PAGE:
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Pancreatic Cancer Care

What Is Pancreatic Cancer?

The pancreas has two jobs:

  1. It aids in digestion. The pancreas makes digestive enzymes or pancreatic juices. The stomach sends partially digested food to the intestine. The pancreas then releases the enzymes to mix with the food. This is the exocrine function.
  2. It makes hormones. The pancreas makes insulin and glucagon. Insulin helps manage blood sugar. Glucagon acts to raise blood sugar. This is the endocrine function.

The pancreas has three regions:

  1. The head is near the upper intestine. It houses the main pancreatic duct that leads to the duodenum.
  2. The middle section makes up most of the pancreas.
  3. The tail section is next to the spleen.

Cancer occurs when abnormal cells begin to grow and divide. Doctors classify pancreatic cancer by the type of cells involved: exocrine or endocrine.

Learn why you should choose UPMC Hillman for pancreatic cancer care.

How Common Is Pancreatic Cancer?

Doctors diagnose around 50,000 people a year with pancreatic cancer. Of these, 95% or more have exocrine pancreatic cancer (adenocarcinoma).

About 3% of the total cancer cases per year in the U.S. are pancreatic cancer.

About 7% of cancer deaths are from pancreatic cancer.

The risk of a person getting pancreatic cancer at some point in their life is 1 in 64. Risk factors, ranging from genetics to preventable measures, can affect those odds.

Pancreatic Cancer Causes and Risk Factors

Doctors don't know the exact cause of pancreatic cancer, but risk factors that can increase your chance include:

  • Gender. In general, men are more likely than women to get pancreatic cancer.
  • Age. 90% of people who get pancreatic cancer are older than 55.
  • Genes. Hereditary conditions that increase your risk include pancreatitis, Peutz-Jeghers syndrome, Li-Fraumeni syndrome, and BRACA 2 gene.
  • Race. African-Americans have a higher risk of pancreatic cancer than Asians, Hispanics, or whites.
  • Chronic pancreatitis. Long-term inflammation of the pancreas increases risk.
  • Cirrhosis of the liver. People with cirrhosis have an increased risk.
  • Diabetes. People who have type 2 diabetes are at a higher risk than those who do not.
  • Family history. The risk of getting pancreatic cancer is higher if a person's mother, father, or sibling had the disease. If your family has a history of pancreatic cancer, you may want to contact a genetic counselor for a screening.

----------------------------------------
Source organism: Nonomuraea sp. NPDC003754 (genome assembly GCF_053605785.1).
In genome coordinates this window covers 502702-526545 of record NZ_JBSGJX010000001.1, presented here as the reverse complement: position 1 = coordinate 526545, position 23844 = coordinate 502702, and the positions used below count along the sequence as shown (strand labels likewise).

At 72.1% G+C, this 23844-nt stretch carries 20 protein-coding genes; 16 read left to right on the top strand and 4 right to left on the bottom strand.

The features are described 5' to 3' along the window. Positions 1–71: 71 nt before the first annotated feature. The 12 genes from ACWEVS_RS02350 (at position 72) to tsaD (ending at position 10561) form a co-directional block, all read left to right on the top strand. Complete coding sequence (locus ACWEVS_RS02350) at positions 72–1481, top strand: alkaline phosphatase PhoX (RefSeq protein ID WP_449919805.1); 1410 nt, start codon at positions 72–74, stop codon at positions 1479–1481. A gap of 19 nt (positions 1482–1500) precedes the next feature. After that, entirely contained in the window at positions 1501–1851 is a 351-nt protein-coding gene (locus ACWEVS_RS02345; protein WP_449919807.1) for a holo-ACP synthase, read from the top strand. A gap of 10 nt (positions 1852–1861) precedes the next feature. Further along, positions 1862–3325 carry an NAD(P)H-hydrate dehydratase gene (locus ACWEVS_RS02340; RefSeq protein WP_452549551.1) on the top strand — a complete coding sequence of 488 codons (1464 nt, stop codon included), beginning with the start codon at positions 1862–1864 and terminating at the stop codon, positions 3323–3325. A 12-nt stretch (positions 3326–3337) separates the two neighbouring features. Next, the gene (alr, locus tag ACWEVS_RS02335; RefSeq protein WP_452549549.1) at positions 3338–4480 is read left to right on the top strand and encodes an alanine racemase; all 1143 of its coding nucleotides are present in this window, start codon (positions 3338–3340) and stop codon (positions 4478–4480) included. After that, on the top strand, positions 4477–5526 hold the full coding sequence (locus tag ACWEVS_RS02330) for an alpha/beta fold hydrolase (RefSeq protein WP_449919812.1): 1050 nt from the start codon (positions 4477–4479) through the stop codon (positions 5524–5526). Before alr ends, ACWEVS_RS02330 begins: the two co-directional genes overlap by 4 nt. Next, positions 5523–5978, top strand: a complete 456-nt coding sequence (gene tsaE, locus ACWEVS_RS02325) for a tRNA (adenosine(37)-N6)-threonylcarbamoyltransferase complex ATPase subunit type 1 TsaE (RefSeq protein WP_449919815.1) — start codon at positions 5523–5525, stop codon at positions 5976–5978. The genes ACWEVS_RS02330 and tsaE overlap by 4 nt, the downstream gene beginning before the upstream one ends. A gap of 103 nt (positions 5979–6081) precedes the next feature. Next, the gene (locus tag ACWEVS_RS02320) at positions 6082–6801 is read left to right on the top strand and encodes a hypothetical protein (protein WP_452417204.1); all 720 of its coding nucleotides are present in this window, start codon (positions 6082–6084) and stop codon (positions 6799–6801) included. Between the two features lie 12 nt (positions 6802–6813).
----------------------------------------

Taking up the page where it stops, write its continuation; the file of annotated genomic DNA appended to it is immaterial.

In some cases, people can change their habits or lifestyle to reduce their risks:

  • Stop smoking. Heavy smoking increases the risk of pancreatic cancer.
  • Keep a healthy weight. People who are very overweight are at an increased risk for pancreatic cancer.
  • Get active. A sedentary lifestyle increases pancreatic cancer risk.
  • Change jobs. Certain workplace pesticides, dyes, and chemicals may increase the risk of pancreatic cancer.
pancreatic cancer cells

Types of Pancreatic Cancer

Cancer can affect the exocrine or endocrine functions of the pancreas. There are also various types of cancer that can affect the pancreas.

Read about the types of pancreatic cancer.
pancreatic cancer cells

Pancreatic Cancer Screenings and Exams

You should think about getting screened if you:

  • Have a family history of pancreatic cancer.
  • Are a male over the age of 55.
  • Have diabetes and are over 50 years old.

Read more about pancreatic cancer screenings.
esophageal cancer treatment

Pancreatic Cancer Treatment Program

The Pancreatic Cancer Treatment Program creates individual plans to help each patient through diagnosis, treatment, and follow-up.

Learn more about our Pancreatic Cancer Treatment Program.
Female doctor and female patient talking

Treatments for Pancreatic Cancer

There are many treatment options for pancreatic cancer, including:

See pancreatic cancer treatment options at UPMC Hillman Cancer Center.